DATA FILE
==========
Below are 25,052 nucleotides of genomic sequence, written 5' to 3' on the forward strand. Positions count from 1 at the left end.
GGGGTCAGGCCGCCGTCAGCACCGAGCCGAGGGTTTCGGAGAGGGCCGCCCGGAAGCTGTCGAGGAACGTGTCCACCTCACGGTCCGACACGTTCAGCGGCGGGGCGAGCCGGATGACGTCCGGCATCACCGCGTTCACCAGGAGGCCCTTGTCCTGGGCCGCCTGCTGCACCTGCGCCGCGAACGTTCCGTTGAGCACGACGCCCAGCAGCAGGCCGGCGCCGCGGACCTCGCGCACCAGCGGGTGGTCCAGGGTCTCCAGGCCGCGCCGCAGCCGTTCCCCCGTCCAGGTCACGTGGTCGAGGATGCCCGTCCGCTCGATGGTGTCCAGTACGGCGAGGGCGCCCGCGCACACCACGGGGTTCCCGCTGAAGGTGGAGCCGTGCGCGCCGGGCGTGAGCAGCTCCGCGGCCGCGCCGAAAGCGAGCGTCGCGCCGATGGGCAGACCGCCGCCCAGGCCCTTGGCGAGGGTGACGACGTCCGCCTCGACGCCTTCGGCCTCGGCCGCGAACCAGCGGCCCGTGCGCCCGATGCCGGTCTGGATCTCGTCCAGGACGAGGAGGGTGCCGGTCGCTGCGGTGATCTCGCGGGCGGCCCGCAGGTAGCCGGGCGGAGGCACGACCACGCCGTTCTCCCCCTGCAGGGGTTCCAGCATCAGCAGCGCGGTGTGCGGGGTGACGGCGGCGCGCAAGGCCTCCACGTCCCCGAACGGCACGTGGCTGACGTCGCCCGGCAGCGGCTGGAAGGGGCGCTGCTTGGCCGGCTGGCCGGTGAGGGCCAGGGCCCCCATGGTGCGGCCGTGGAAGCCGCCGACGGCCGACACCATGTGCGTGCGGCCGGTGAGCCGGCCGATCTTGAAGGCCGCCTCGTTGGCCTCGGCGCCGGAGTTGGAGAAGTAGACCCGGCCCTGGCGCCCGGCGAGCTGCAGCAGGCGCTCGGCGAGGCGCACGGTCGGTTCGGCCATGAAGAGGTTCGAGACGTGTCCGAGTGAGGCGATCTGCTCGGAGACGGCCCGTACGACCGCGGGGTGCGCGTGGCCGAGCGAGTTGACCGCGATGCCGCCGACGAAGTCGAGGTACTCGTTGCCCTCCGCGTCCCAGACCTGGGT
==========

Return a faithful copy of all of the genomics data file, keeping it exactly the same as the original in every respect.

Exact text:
Below are 25,052 nucleotides of genomic sequence, written 5' to 3' on the forward strand. Positions count from 1 at the left end.
GGGGTCAGGCCGCCGTCAGCACCGAGCCGAGGGTTTCGGAGAGGGCCGCCCGGAAGCTGTCGAGGAACGTGTCCACCTCACGGTCCGACACGTTCAGCGGCGGGGCGAGCCGGATGACGTCCGGCATCACCGCGTTCACCAGGAGGCCCTTGTCCTGGGCCGCCTGCTGCACCTGCGCCGCGAACGTTCCGTTGAGCACGACGCCCAGCAGCAGGCCGGCGCCGCGGACCTCGCGCACCAGCGGGTGGTCCAGGGTCTCCAGGCCGCGCCGCAGCCGTTCCCCCGTCCAGGTCACGTGGTCGAGGATGCCCGTCCGCTCGATGGTGTCCAGTACGGCGAGGGCGCCCGCGCACACCACGGGGTTCCCGCTGAAGGTGGAGCCGTGCGCGCCGGGCGTGAGCAGCTCCGCGGCCGCGCCGAAAGCGAGCGTCGCGCCGATGGGCAGACCGCCGCCCAGGCCCTTGGCGAGGGTGACGACGTCCGCCTCGACGCCTTCGGCCTCGGCCGCGAACCAGCGGCCCGTGCGCCCGATGCCGGTCTGGATCTCGTCCAGGACGAGGAGGGTGCCGGTCGCTGCGGTGATCTCGCGGGCGGCCCGCAGGTAGCCGGGCGGAGGCACGACCACGCCGTTCTCCCCCTGCAGGGGTTCCAGCATCAGCAGCGCGGTGTGCGGGGTGACGGCGGCGCGCAAGGCCTCCACGTCCCCGAACGGCACGTGGCTGACGTCGCCCGGCAGCGGCTGGAAGGGGCGCTGCTTGGCCGGCTGGCCGGTGAGGGCCAGGGCCCCCATGGTGCGGCCGTGGAAGCCGCCGACGGCCGACACCATGTGCGTGCGGCCGGTGAGCCGGCCGATCTTGAAGGCCGCCTCGTTGGCCTCGGCGCCGGAGTTGGAGAAGTAGACCCGGCCCTGGCGCCCGGCGAGCTGCAGCAGGCGCTCGGCGAGGCGCACGGTCGGTTCGGCCATGAAGAGGTTCGAGACGTGTCCGAGTGAGGCGATCTGCTCGGAGACGGCCCGTACGACCGCGGGGTGCGCGTGGCCGAGCGAGTTGACCGCGATGCCGCCGACGAAGTCGAGGTACTCGTTGCCCTCCGCGTCCCAGACCTGGGT